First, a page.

The church of St Mary-le-Bow dates from before 1090 and has been at the heart of life in the City of London, being situated in Cheapside, the old city’s main east-west thoroughfare. From the beginning, it was linked with the Archbishop of Canterbury and as the principal ‘London Peculiar’ was the archbishop’s London headquarters. But the first Norman church didn’t last long. In 1091, the roof blew off, landing in the street during a huge storm which hit the south of England that winter. Then, in 1196, a famous siege took place at St Mary’s and in 1271 the church tower collapsed.

In the eleventh century, St Mary-le-Bow was known as St Mary Newchurch because just two hundred yards away is its near neighbour St Mary Aldermary (Older Mary). In medieval times the ‘square mile’ of the city, still bounded by the Roman city wall, was the whole of London, stretching from Ludgate in the west to Aldgate in the east. This densely populated area where thousands of people lived in close proximity was divided into wards and parishes, each having its own church. Today the seat of government at Westminster was then a long walk from the city, through fields and pastureland, with villages like Holborn and Charing – with its famous Cross – along the way.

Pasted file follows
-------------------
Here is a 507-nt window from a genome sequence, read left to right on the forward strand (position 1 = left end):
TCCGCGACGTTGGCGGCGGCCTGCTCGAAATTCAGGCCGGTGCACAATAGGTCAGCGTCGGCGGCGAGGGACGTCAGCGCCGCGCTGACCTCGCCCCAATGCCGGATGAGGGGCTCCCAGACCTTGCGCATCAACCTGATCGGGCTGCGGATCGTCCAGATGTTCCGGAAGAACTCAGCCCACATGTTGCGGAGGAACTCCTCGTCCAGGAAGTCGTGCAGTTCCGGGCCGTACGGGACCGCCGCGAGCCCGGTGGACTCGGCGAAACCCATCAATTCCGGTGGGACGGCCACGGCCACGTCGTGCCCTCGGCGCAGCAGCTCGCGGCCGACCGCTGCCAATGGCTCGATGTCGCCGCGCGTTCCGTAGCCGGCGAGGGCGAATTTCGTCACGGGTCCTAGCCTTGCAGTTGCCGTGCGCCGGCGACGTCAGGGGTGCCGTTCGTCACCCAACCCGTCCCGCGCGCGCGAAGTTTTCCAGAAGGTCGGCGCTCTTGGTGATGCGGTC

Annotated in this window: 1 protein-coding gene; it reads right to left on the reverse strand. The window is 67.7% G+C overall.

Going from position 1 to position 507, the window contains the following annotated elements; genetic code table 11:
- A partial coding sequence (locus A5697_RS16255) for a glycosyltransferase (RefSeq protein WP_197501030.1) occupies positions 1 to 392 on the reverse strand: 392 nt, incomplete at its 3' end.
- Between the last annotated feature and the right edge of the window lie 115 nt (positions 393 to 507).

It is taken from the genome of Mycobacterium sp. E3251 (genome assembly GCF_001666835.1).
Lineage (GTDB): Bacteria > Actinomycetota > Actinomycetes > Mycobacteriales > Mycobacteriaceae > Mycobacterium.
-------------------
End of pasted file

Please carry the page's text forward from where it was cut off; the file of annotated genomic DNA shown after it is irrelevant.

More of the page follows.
The world famous Bow bells are woven into the folklore of the City of London. In 1392, Dick Whittington supposedly heard Bow bells calling him back to London to become Lord Mayor. To be born within the sound of Bow bells is the sign of a true Londoner but my more recent research disputes the notion that this was the origin of the Cockney – which is a medieval and Tudor word to describe a spoilt child.